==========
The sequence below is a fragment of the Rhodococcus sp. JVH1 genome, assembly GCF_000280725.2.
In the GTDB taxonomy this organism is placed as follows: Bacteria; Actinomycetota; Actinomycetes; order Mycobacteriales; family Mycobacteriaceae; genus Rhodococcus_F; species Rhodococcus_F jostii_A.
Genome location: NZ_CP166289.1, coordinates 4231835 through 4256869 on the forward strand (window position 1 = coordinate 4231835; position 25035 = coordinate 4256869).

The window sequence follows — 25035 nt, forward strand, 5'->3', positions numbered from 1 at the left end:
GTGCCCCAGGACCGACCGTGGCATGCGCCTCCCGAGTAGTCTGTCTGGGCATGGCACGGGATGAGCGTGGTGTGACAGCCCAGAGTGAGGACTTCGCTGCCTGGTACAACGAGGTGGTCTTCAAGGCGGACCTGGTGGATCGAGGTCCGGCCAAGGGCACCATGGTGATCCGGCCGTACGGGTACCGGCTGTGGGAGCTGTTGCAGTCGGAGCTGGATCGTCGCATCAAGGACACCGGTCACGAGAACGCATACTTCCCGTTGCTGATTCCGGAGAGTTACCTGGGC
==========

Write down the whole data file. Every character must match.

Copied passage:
The sequence below is a fragment of the Rhodococcus sp. JVH1 genome, assembly GCF_000280725.2.
In the GTDB taxonomy this organism is placed as follows: Bacteria; Actinomycetota; Actinomycetes; order Mycobacteriales; family Mycobacteriaceae; genus Rhodococcus_F; species Rhodococcus_F jostii_A.
Genome location: NZ_CP166289.1, coordinates 4231835 through 4256869 on the forward strand (window position 1 = coordinate 4231835; position 25035 = coordinate 4256869).

The window sequence follows — 25035 nt, forward strand, 5'->3', positions numbered from 1 at the left end:
GTGCCCCAGGACCGACCGTGGCATGCGCCTCCCGAGTAGTCTGTCTGGGCATGGCACGGGATGAGCGTGGTGTGACAGCCCAGAGTGAGGACTTCGCTGCCTGGTACAACGAGGTGGTCTTCAAGGCGGACCTGGTGGATCGAGGTCCGGCCAAGGGCACCATGGTGATCCGGCCGTACGGGTACCGGCTGTGGGAGCTGTTGCAGTCGGAGCTGGATCGTCGCATCAAGGACACCGGTCACGAGAACGCATACTTCCCGTTGCTGATTCCGGAGAGTTACCTGGGC